On July 14, all three public representatives to the San Joaquin Valley Air Pollution Control District’s Emission Reduction Credit (ERC) Public Advisory Workgroup (PAW) announced their resignation.
Along with overall frustrations with lack of accountability for systemic failures and for poor facilitation of the PAW, Catherine Garoupa White, Jesus Alonso, and Sasan Saadat announced their resignation in response to a two part exposé from Aarón Cantú at Capital and Main revealed that the fake and overvalued credits were cashed in by the oil industry to continue dangerous drilling harmful.
In their resignation letter, White, Alonso, and Saadat detailed their reasons for resigning and summarized long standing overarching concerns with all aspects of the ERC system — from the validity of credits to the corruption of tracking systems.
“The Public Advisory Workgroup is yet another disappointing failure by the San Joaquin Valley Air District that exposes their bias toward polluting industries. They have failed to meaningfully incorporate advice from the public and community based organizations while seeking solutions to benefit industry,” stated Catherine Garoupa White, Executive Director for the Central Valley Air Quality Coalition (CVAQ). “CVAQ will continue to pursue reconciliation and justice, but I can no longer give cover to this performative process.”
The San Joaquin Valley is the most polluted air basin in the United States for fine particles and one of the most polluted for ozone. Repeated failure to attain health protective standards results in approximately $6 billion annually in public health costs, with communities of color and low income communities bearing the brunt.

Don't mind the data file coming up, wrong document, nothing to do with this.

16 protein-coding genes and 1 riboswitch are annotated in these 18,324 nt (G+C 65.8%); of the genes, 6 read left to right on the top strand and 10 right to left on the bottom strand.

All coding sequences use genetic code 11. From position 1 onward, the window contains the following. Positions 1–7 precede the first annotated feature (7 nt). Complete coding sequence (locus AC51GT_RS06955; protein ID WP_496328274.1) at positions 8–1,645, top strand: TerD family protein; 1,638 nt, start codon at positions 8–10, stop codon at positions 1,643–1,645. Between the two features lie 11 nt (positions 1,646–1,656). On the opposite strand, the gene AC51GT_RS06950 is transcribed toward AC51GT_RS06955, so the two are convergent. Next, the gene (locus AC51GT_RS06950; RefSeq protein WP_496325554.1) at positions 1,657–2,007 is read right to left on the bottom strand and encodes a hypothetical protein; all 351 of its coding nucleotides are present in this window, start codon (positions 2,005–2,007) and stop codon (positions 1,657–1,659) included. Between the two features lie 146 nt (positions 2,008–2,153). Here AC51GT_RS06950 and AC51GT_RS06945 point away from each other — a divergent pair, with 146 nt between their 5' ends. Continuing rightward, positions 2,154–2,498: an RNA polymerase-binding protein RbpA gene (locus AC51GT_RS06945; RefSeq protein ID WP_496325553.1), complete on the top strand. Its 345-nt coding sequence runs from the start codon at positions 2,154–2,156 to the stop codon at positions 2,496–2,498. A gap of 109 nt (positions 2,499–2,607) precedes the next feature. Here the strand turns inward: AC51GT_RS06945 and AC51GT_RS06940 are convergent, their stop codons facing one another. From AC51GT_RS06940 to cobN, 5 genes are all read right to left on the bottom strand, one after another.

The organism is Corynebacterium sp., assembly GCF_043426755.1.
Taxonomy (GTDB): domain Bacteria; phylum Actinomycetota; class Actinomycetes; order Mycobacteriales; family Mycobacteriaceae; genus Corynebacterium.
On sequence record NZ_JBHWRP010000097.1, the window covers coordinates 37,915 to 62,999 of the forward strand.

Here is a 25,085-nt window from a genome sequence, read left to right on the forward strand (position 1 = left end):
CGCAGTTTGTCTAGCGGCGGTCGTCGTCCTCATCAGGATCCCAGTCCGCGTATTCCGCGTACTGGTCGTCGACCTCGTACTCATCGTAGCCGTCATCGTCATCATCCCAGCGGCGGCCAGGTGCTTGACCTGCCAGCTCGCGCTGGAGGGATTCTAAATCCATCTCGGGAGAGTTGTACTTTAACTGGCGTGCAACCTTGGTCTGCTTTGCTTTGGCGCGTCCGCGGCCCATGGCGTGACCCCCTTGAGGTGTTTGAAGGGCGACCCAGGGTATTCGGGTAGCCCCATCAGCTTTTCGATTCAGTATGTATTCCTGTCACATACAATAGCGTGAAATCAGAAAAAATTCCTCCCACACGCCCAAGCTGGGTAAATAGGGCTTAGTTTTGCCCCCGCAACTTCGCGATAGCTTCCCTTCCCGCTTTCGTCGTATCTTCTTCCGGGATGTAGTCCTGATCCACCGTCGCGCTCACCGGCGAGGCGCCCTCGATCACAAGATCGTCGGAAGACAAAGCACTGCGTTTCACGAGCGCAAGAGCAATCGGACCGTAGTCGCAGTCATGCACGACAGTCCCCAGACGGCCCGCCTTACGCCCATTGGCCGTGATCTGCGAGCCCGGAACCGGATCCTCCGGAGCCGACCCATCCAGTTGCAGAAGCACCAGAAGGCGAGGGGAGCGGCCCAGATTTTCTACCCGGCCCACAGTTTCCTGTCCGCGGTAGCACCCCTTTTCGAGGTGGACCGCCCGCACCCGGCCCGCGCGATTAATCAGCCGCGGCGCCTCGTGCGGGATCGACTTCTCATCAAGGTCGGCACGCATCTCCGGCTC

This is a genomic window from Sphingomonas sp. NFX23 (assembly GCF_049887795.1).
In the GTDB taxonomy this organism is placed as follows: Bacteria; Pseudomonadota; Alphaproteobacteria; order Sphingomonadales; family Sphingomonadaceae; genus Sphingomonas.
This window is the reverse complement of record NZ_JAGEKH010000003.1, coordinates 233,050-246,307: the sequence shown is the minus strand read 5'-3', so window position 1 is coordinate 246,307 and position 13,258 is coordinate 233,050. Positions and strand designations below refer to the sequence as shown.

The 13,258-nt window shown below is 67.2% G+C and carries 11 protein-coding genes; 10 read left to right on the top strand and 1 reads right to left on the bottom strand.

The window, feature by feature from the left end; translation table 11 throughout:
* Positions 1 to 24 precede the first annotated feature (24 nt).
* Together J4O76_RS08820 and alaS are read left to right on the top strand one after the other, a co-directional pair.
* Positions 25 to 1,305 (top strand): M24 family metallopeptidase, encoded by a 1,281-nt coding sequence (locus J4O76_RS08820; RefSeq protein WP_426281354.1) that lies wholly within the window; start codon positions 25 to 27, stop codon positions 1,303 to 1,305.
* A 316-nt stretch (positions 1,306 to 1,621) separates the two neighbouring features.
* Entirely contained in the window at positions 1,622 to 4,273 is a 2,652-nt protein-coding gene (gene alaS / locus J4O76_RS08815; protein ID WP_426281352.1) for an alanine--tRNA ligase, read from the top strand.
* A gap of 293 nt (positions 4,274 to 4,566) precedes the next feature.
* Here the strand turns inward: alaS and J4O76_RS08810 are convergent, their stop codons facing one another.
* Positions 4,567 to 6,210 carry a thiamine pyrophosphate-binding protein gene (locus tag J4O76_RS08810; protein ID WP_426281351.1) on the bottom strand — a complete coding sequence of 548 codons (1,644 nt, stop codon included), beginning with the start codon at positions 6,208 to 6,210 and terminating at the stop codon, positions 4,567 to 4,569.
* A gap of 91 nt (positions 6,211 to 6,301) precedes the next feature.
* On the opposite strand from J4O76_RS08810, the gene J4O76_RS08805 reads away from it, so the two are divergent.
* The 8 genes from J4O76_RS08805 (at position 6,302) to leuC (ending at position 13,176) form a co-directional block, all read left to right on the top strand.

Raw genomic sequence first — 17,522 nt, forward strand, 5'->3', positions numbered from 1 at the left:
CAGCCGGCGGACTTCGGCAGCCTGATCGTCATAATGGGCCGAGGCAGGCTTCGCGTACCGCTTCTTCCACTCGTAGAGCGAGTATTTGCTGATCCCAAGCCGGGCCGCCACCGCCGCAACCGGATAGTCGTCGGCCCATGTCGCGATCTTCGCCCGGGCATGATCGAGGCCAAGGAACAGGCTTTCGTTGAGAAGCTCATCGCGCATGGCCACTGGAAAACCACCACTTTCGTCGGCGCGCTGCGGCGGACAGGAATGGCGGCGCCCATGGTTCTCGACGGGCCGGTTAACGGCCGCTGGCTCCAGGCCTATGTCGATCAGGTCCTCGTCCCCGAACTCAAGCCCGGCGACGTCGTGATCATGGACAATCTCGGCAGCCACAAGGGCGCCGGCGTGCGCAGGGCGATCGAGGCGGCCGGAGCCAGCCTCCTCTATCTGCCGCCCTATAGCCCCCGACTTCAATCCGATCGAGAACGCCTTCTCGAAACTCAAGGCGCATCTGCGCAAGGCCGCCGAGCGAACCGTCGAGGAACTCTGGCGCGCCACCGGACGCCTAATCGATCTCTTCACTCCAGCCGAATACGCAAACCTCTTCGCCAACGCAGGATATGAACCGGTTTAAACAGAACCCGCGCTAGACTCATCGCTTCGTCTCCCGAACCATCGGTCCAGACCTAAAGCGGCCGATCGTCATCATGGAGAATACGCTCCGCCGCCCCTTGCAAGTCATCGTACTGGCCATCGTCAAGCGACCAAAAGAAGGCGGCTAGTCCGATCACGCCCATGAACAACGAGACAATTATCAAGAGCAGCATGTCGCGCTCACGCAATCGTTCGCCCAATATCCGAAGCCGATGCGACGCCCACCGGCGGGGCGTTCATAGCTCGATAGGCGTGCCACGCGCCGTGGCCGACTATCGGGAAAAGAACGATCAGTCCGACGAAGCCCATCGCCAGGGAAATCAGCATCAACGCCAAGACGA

A press release sent by the resigning members revealed that the ERC system has privatized profits for the oil industry and other major pollution sources while socializing the cost onto the breathers of the San Joaquin Valley, especially environmental justice communities. Inaccuracies and loopholes in the ERC program have serious implications for public health and environmental justice.
“The Air District’s refusal to address and quantify the inconsistencies and discrepancies identified in the CARB report and raised by PAW members is evidence of an unwillingness to collaborate and an unwillingness to compensate our disadvantaged communities for the mismanaged credits,” said Jesus Alonso, who also works with Kern County Gas and Oil Organizer with Clean Water Action. “Essentially this broken system creates a double problem: first it allows credits for emission reductions that don’t actually happen and second, it robs communities of the opportunity to increase direct emission reductions.”
The Public Advisory Workgroup was created in response to a 2020 California Air Resources Board (CARB) report that identified lack of transparency and substantial inconsistencies in the Air District’s Emission Reduction Credit Program. The CARB program review was prompted by advocates’ research. Despite commitments to reform the program, the fundamental dynamics which prioritize industry profits over public health continue, and the PAW designed to remedy the systemic concerns has not produced any substantive outcomes.
Sasan Saadat, Senior Research and Policy Analyst with Earthjustice stated: “There is simply no room for additional pollution in the San Joaquin Valley, yet the Air District allowed industrial polluters to expand operations using credits that were wildly inflated or even non-existent. Confronted with the failures in the crediting system, the District has set up a public process which provides no remedy for past harm from pollution that should never have been permitted, and refuses to even address the full scope of that harm by conducting a thorough review of each pollution bank.”
Cantú’s coverage further exposed how this corrupt credit system has allowed more dangerous drilling, effectively subsidizing the oil industry at the expense of public health, particularly in environmental justice neighborhoods.